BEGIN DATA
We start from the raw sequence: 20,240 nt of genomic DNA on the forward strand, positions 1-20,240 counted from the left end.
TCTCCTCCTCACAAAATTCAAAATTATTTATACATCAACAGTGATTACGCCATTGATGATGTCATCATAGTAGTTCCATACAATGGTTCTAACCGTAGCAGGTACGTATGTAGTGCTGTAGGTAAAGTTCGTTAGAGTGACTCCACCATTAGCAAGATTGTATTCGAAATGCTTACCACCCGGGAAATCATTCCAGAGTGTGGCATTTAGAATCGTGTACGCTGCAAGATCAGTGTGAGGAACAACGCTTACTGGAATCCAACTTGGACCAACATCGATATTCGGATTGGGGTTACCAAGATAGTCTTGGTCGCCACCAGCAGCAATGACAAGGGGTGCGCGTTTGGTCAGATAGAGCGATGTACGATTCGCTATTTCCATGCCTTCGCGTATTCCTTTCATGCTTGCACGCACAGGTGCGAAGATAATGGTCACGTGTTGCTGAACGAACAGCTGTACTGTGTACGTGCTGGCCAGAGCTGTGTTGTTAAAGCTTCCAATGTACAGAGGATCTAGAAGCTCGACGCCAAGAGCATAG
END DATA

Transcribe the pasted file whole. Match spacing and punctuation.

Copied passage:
We start from the raw sequence: 20,240 nt of genomic DNA on the forward strand, positions 1-20,240 counted from the left end.
TCTCCTCCTCACAAAATTCAAAATTATTTATACATCAACAGTGATTACGCCATTGATGATGTCATCATAGTAGTTCCATACAATGGTTCTAACCGTAGCAGGTACGTATGTAGTGCTGTAGGTAAAGTTCGTTAGAGTGACTCCACCATTAGCAAGATTGTATTCGAAATGCTTACCACCCGGGAAATCATTCCAGAGTGTGGCATTTAGAATCGTGTACGCTGCAAGATCAGTGTGAGGAACAACGCTTACTGGAATCCAACTTGGACCAACATCGATATTCGGATTGGGGTTACCAAGATAGTCTTGGTCGCCACCAGCAGCAATGACAAGGGGTGCGCGTTTGGTCAGATAGAGCGATGTACGATTCGCTATTTCCATGCCTTCGCGTATTCCTTTCATGCTTGCACGCACAGGTGCGAAGATAATGGTCACGTGTTGCTGAACGAACAGCTGTACTGTGTACGTGCTGGCCAGAGCTGTGTTGTTAAAGCTTCCAATGTACAGAGGATCTAGAAGCTCGACGCCAAGAGCATAG